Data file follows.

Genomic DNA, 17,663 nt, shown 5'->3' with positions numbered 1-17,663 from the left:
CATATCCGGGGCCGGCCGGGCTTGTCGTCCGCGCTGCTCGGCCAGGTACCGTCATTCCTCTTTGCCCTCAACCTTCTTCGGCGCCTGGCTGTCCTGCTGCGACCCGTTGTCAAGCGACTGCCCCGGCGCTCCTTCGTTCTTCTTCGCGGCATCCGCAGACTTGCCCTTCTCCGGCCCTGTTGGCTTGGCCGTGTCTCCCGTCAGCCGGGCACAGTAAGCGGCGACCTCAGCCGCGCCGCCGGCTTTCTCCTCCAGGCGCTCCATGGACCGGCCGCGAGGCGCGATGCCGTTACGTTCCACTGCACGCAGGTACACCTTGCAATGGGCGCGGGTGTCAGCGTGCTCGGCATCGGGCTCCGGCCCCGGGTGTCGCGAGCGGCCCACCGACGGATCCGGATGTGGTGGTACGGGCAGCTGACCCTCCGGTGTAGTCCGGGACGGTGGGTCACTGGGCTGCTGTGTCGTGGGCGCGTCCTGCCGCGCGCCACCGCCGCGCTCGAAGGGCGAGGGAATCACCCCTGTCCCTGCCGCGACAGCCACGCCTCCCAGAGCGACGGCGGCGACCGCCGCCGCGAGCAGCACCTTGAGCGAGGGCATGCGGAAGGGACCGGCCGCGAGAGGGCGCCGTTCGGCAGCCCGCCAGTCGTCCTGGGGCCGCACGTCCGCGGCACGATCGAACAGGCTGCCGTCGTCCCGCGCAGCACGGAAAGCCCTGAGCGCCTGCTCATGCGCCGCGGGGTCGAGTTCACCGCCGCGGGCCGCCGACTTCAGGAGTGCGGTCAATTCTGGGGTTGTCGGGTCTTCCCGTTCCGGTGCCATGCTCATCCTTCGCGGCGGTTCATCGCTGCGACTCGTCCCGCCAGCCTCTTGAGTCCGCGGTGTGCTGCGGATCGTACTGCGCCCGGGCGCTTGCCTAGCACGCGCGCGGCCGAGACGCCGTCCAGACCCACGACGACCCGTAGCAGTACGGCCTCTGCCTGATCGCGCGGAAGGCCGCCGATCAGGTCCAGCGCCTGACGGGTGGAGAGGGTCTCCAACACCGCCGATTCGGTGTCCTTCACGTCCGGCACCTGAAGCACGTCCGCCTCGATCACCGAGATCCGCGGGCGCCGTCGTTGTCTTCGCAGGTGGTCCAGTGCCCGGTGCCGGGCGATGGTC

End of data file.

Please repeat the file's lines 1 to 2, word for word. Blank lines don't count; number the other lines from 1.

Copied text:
Genomic DNA, 17,663 nt, shown 5'->3' with positions numbered 1-17,663 from the left:
CATATCCGGGGCCGGCCGGGCTTGTCGTCCGCGCTGCTCGGCCAGGTACCGTCATTCCTCTTTGCCCTCAACCTTCTTCGGCGCCTGGCTGTCCTGCTGCGACCCGTTGTCAAGCGACTGCCCCGGCGCTCCTTCGTTCTTCTTCGCGGCATCCGCAGACTTGCCCTTCTCCGGCCCTGTTGGCTTGGCCGTGTCTCCCGTCAGCCGGGCACAGTAAGCGGCGACCTCAGCCGCGCCGCCGGCTTTCTCCTCCAGGCGCTCCATGGACCGGCCGCGAGGCGCGATGCCGTTACGTTCCACTGCACGCAGGTACACCTTGCAATGGGCGCGGGTGTCAGCGTGCTCGGCATCGGGCTCCGGCCCCGGGTGTCGCGAGCGGCCCACCGACGGATCCGGATGTGGTGGTACGGGCAGCTGACCCTCCGGTGTAGTCCGGGACGGTGGGTCACTGGGCTGCTGTGTCGTGGGCGCGTCCTGCCGCGCGCCACCGCCGCGCTCGAAGGGCGAGGGAATCACCCCTGTCCCTGCCGCGACAGCCACGCCTCCCAGAGCGACGGCGGCGACCGCCGCCGCGAGCAGCACCTTGAGCGAGGGCATGCGGAAGGGACCGGCCGCGAGAGGGCGCCGTTCGGCAGCCCGCCAGTCGTCCTGGGGCCGCACGTCCGCGGCACGATCGAACAGGCTGCCGTCGTCCCGCGCAGCACGGAAAGCCCTGAGCGCCTGCTCATGCGCCGCGGGGTCGAGTTCACCGCCGCGGGCCGCCGACTTCAGGAGTGCGGTCAATTCTGGGGTTGTCGGGTCTTCCCGTTCCGGTGCCATGCTCATCCTTCGCGGCGGTTCATCGCTGCGACTCGTCCCGCCAGCCTCTTGAGTCCGCGGTGTGCTGCGGATCGTACTGCGCCCGGGCGCTTGCCTAGCACGCGCGCGGCCGAGACGCCGTCCAGACCCACGACGACCCGTAGCAGTACGGCCTCTGCCTGATCGCGCGGAAGGCCGCCGATCAGGTCCAGCGCCTGACGGGTGGAGAGGGTCTCCAACACCGCCGATTCGGTGTCCTTCACGTCCGGCACCTGAAGCACGTCCGCCTCGATCACCGAGATCCGCGGGCGCCGTCGTTGTCTTCGCAGGTGGTCCAGTGCCCGGTGCCGGGCGATGGTC